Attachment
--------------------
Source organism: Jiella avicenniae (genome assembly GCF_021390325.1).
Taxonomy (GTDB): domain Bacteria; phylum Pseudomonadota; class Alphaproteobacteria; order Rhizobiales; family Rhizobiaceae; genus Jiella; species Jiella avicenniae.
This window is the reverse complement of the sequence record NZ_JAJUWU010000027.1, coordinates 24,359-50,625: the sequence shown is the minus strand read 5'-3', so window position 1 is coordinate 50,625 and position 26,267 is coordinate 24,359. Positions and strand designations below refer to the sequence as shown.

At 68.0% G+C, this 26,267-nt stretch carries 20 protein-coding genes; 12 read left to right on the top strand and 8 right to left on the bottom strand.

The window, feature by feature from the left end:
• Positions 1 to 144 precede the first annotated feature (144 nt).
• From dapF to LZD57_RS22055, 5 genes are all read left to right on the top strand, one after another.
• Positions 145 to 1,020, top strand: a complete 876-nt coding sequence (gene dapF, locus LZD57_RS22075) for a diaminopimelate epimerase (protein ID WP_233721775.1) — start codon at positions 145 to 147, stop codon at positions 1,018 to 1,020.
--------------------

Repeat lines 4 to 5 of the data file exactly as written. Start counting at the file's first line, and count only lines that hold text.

At 68.0% G+C, this 26,267-nt stretch carries 20 protein-coding genes; 12 read left to right on the top strand and 8 right to left on the bottom strand.

The window, feature by feature from the left end: